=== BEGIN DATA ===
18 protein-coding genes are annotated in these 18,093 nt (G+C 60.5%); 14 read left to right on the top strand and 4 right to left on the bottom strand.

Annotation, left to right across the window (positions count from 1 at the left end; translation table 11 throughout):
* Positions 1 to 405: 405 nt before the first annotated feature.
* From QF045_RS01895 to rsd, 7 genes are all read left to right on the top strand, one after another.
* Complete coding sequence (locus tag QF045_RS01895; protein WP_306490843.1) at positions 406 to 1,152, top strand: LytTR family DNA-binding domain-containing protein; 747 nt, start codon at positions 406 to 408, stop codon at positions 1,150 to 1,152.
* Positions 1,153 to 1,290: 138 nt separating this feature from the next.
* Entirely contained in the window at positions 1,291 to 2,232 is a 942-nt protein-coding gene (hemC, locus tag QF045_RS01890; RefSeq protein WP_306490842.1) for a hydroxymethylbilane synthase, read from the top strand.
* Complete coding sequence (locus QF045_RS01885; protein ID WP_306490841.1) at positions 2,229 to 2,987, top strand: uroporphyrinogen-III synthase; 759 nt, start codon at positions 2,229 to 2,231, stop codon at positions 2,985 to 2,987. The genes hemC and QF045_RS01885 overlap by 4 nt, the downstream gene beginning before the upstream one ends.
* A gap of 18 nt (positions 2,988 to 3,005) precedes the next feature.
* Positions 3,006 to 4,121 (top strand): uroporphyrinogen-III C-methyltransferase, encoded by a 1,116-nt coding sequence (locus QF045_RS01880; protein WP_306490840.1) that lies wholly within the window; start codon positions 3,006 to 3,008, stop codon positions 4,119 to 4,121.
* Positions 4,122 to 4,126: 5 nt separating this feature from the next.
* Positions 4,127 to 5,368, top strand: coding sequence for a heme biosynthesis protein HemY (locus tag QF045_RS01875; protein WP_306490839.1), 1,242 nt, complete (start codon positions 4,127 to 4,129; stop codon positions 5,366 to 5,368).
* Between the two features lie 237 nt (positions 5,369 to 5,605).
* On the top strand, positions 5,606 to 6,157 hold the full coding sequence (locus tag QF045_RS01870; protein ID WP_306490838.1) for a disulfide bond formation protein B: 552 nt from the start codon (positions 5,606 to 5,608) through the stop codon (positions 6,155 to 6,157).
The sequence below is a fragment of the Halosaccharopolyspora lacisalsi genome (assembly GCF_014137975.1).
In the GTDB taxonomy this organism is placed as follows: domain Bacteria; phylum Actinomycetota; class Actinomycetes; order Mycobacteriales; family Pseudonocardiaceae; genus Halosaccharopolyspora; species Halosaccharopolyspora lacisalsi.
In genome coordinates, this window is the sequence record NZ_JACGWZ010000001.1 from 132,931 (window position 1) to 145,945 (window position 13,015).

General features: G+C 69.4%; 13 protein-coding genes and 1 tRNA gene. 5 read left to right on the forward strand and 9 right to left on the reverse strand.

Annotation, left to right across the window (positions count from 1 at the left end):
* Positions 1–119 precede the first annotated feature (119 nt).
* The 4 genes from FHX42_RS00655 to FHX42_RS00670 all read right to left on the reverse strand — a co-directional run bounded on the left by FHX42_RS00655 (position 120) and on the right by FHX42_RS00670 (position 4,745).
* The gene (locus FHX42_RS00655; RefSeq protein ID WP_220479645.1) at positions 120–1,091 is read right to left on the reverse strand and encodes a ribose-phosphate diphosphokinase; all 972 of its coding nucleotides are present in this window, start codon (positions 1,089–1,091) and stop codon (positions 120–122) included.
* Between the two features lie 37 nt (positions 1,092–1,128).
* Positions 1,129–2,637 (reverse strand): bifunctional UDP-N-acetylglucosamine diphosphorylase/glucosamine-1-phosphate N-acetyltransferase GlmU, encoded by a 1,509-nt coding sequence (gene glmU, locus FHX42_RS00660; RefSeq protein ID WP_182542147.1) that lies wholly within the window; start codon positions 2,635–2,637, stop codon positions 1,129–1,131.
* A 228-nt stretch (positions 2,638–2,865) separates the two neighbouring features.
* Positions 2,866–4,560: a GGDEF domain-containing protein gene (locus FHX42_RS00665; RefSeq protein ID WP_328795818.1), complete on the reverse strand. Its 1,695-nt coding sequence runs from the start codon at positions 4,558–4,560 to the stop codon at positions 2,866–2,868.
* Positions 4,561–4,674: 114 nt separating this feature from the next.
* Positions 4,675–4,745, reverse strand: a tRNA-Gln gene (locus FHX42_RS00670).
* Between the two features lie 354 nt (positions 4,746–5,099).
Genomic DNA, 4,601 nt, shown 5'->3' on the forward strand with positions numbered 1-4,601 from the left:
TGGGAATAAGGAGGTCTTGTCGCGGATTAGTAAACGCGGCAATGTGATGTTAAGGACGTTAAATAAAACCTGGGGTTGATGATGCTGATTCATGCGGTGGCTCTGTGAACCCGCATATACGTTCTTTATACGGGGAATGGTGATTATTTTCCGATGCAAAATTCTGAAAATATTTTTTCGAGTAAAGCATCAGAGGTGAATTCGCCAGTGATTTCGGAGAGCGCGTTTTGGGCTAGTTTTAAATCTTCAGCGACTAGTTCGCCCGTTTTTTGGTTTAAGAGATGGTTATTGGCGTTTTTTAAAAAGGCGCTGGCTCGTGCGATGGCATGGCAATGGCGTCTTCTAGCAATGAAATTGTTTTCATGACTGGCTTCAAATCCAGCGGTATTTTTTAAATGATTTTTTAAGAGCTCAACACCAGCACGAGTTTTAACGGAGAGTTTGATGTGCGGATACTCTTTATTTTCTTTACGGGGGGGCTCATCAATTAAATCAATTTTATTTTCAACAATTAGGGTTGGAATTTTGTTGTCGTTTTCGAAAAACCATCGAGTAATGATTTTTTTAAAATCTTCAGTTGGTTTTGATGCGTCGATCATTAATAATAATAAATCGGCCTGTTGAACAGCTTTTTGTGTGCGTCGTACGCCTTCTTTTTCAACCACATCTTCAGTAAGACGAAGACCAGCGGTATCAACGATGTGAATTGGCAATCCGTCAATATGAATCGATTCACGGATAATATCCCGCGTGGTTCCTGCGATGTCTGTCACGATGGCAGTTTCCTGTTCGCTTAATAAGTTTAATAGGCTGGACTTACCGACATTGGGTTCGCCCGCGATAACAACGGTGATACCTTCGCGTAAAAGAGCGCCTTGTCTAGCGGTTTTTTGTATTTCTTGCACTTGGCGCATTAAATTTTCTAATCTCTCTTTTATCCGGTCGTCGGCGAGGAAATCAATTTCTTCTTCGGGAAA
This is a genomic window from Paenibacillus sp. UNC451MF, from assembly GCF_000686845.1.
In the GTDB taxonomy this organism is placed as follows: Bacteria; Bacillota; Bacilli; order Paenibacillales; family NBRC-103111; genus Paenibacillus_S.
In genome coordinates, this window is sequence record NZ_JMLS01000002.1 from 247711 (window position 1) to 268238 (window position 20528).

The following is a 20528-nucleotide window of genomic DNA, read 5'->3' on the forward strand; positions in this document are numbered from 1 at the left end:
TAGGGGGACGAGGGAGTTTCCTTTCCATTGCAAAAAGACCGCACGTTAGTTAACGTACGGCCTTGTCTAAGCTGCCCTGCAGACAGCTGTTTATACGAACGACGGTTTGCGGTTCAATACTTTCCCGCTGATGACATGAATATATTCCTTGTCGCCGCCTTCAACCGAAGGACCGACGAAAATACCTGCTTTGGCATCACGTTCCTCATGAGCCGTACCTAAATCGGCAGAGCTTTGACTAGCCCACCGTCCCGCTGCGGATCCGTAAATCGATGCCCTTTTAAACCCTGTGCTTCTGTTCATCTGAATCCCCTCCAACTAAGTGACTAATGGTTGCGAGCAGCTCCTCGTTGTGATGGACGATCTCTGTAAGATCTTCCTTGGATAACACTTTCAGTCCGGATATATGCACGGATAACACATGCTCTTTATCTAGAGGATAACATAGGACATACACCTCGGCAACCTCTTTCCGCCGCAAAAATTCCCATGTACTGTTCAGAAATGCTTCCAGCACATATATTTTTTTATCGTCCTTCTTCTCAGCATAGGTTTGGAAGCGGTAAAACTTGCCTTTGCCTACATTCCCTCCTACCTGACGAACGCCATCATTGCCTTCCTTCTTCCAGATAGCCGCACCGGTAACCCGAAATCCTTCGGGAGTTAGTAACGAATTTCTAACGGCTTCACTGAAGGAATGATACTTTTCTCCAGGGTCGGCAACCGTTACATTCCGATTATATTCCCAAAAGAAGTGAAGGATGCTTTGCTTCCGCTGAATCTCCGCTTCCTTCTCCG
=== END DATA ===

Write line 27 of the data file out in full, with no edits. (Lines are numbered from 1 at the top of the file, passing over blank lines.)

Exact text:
* Positions 4,561–4,674: 114 nt separating this feature from the next.